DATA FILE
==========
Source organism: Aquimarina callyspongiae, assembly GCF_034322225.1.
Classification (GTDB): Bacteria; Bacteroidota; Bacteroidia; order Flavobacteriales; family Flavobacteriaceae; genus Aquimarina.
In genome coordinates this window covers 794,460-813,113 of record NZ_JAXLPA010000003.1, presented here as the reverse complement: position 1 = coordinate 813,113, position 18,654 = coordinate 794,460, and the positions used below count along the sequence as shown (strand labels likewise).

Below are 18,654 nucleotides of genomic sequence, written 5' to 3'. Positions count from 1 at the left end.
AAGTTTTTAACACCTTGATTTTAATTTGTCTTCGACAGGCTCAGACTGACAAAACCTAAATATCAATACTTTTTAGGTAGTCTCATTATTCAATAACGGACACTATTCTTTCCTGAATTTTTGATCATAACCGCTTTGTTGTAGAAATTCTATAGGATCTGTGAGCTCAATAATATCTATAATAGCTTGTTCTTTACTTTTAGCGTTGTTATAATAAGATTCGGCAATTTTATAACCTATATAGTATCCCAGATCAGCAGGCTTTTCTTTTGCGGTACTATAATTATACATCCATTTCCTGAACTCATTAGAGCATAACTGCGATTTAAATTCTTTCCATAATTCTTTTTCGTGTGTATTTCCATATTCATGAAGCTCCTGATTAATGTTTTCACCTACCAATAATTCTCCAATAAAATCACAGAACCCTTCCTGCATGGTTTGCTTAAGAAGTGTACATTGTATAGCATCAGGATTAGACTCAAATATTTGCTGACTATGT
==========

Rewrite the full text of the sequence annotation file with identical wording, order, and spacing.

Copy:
Source organism: Aquimarina callyspongiae, assembly GCF_034322225.1.
Classification (GTDB): Bacteria; Bacteroidota; Bacteroidia; order Flavobacteriales; family Flavobacteriaceae; genus Aquimarina.
In genome coordinates this window covers 794,460-813,113 of record NZ_JAXLPA010000003.1, presented here as the reverse complement: position 1 = coordinate 813,113, position 18,654 = coordinate 794,460, and the positions used below count along the sequence as shown (strand labels likewise).

Below are 18,654 nucleotides of genomic sequence, written 5' to 3'. Positions count from 1 at the left end.
AAGTTTTTAACACCTTGATTTTAATTTGTCTTCGACAGGCTCAGACTGACAAAACCTAAATATCAATACTTTTTAGGTAGTCTCATTATTCAATAACGGACACTATTCTTTCCTGAATTTTTGATCATAACCGCTTTGTTGTAGAAATTCTATAGGATCTGTGAGCTCAATAATATCTATAATAGCTTGTTCTTTACTTTTAGCGTTGTTATAATAAGATTCGGCAATTTTATAACCTATATAGTATCCCAGATCAGCAGGCTTTTCTTTTGCGGTACTATAATTATACATCCATTTCCTGAACTCATTAGAGCATAACTGCGATTTAAATTCTTTCCATAATTCTTTTTCGTGTGTATTTCCATATTCATGAAGCTCCTGATTAATGTTTTCACCTACCAATAATTCTCCAATAAAATCACAGAACCCTTCCTGCATGGTTTGCTTAAGAAGTGTACATTGTATAGCATCAGGATTAGACTCAAATATTTGCTGACTATGT